A male physician using a stethoscope and facing a middle-aged woman who looks down places the chestpiece on her chest

Georgijevic / Getty Images

Revised guidelines that address management of acute bleeding in patients treated with direct oral anticoagulants (DOACs) and vitamin K antagonists (VKA) offer advice on the best assays for qualifying or quantifying these drugs, indicating which tests are in limited supply and offering some alternative testing venues.

The American College of Cardiology (ACC) published its 2020 Expert Consensus Decision Pathway on Management of Bleeding in Patients on Oral Anticoagulants (ECDP) online. Introduction of new reversal strategies for factor Xa (FXa) inhibitors and new OACs to prevent venous thromboembolism prompted this update to 2017 guidelines, ACC announced in a statement. Guideline authors advise on managing bleeding episodes, therapy interruptions, decision support on treating patients with a reversal agent, and indications and timing for reinstituting treatment.

Measuring anticoagulant activity in patients who require an unplanned procedure or who present with clinically relevant bleeding is a critical step in evaluation, stressed the authors. All patients should receive a prothrombin time (PT) and/or an activated partial thromboplastin time (aPTT) test. “Interpretation of the PT and aPTT as well as the potential need to request specialized coagulation tests will depend on the clinical situation, the anticoagulant, and test availability,” the panelists suggested.

The PT/international normalized ratio is useful for evaluating patients taking VKA to guide perioperative or bleeding management—unless a clinician suspects a concomitant defect in coagulation. Evaluating anticoagulant activity of DOACs is more difficult, however, as it’s unknown what minimum levels lead to bleeding or surgical bleeding risk.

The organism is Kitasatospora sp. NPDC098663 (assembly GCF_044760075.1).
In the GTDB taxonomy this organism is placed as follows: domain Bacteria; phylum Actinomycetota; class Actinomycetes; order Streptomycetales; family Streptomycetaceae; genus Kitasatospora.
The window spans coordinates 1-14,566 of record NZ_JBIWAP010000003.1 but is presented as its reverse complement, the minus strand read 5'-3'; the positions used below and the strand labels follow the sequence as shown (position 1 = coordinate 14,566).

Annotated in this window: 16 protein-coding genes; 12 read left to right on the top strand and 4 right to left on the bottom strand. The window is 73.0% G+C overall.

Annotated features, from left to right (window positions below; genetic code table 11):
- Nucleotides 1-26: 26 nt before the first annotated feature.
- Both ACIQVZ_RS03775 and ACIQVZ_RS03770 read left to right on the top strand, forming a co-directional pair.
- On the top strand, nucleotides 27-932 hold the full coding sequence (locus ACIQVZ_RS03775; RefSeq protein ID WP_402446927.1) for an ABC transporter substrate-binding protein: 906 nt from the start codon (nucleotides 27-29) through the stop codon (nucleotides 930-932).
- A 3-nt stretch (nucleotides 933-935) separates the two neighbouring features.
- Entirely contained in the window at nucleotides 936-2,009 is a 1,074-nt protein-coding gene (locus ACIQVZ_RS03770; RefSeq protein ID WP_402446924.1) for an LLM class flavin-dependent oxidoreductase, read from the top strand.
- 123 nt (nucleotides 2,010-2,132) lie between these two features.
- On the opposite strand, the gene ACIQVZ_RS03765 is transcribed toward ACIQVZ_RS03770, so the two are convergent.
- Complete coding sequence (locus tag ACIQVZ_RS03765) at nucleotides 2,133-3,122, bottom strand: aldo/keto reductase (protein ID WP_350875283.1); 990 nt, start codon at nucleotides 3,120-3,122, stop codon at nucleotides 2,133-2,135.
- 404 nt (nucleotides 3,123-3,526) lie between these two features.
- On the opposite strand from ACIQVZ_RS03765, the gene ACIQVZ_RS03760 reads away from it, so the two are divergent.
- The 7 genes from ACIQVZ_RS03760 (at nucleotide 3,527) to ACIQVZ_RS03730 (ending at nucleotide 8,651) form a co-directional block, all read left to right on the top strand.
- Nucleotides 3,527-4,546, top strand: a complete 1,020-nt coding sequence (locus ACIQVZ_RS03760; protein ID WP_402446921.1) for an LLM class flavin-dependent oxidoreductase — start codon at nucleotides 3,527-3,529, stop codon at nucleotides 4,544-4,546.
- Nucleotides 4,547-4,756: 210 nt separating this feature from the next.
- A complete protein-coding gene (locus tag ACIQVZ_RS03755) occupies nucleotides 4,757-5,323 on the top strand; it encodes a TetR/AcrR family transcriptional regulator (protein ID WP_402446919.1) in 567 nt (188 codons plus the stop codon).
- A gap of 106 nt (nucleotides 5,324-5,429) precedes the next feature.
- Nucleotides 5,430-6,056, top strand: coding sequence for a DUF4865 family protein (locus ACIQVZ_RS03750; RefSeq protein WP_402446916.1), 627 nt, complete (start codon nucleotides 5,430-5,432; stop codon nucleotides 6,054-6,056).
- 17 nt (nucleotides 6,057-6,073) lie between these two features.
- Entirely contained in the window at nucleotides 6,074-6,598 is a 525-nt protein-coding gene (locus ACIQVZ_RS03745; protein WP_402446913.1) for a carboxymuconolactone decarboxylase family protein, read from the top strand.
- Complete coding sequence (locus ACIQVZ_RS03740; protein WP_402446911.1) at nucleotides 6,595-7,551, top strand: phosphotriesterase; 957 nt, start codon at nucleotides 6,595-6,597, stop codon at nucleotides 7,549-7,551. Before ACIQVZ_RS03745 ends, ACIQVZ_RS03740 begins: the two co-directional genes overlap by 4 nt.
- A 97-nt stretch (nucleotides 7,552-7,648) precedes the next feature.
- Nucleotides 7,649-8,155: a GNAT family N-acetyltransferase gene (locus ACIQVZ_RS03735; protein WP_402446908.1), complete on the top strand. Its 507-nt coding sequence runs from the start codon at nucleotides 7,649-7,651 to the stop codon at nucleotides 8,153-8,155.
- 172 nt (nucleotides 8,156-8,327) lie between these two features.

The International Society on Thrombosis and Haemostasis recommends that clinicians consider anticoagulant reversal in patients with serious bleeding and a DOAC level >50 ng/mL, and in those who require an invasive procedure with high bleeding risk and a DOAC level >30 ng/mL. “Assays suitable for quantitation are specialized and are not widely available. More accessible tests such as the PT and aPTT have important limitations,” cautioned the guideline authors.

The panelists summarized which assays are optimal for measuring DOACs based on availability and explain why they paired certain tests to different drugs.

For dabigatran, the authors recommended four tests: liquid chromatography-tandem mass spectrometry (LC/MS), dilute thrombin time, ecarin clotting time, and ecarin chromogenic assay. Availability of these assays is limited, especially in emergent situations. For apixaban, betrixaban, edoxaban, or rivaroxaban, recommended tests include LC/MS and anti-FXa calibrated with the drug of interest. Clinical labs may need to modify their methods to achieve adequate sensitivity in the anti-FXa test for quantitating betrixaban.

When such assays aren’t available, the authors made other suggestions for qualitatively assessing DOACs. For example, a clinical lab could use a thrombin time (TT) or aPTT test to exclude clinically relevant drug levels for dabigatran, or an aPTT test to assess whether on-therapy or above on-therapy levels are present. The authors explained that “TT is exquisitely sensitive to dabigatran, even at very low drug concentrations. Thus, a normal TT excludes clinically relevant dabigatran levels, but a prolonged TT does not discriminate between clinically important and insignificant drug concentrations.”

For apixaban, betrixaban, edoxaban, or rivaroxaban, they recommended anti-FXa calibrated with unfractionated heparin or low-molecular-weight heparin to exclude clinically relevant drug levels, and a PT test to determine the presence of on-therapy or above on-therapy levels. While prolonged PT may indicate on-therapy or above on-therapy levels for these drugs, a normal PT might not exclude on-therapy levels. It all depends on how sensitive the reagent is, the authors indicated.

Gordon F. Tomaselli, MD, FACC, and Kenneth W. Mahaffey, MD, FACC, chair and vice chair of the guidelines’ writing committee, suggested that clinical labs could support cardiologists in managing patients on DOACs in the following areas, depending on local practice patterns and laboratorian responsibilities:

  • Educating clinicians about DOAC pharmacokinetic/pharmacodynamic parameters.
  • Educating clinicians about laboratory testing as laid out in the guidelines and implications for DOAC management and therapeutic options.
  • Educating patients about DOACs.
  • Integrating with clinical care teams on rounds or in clinic (face to face or electronically).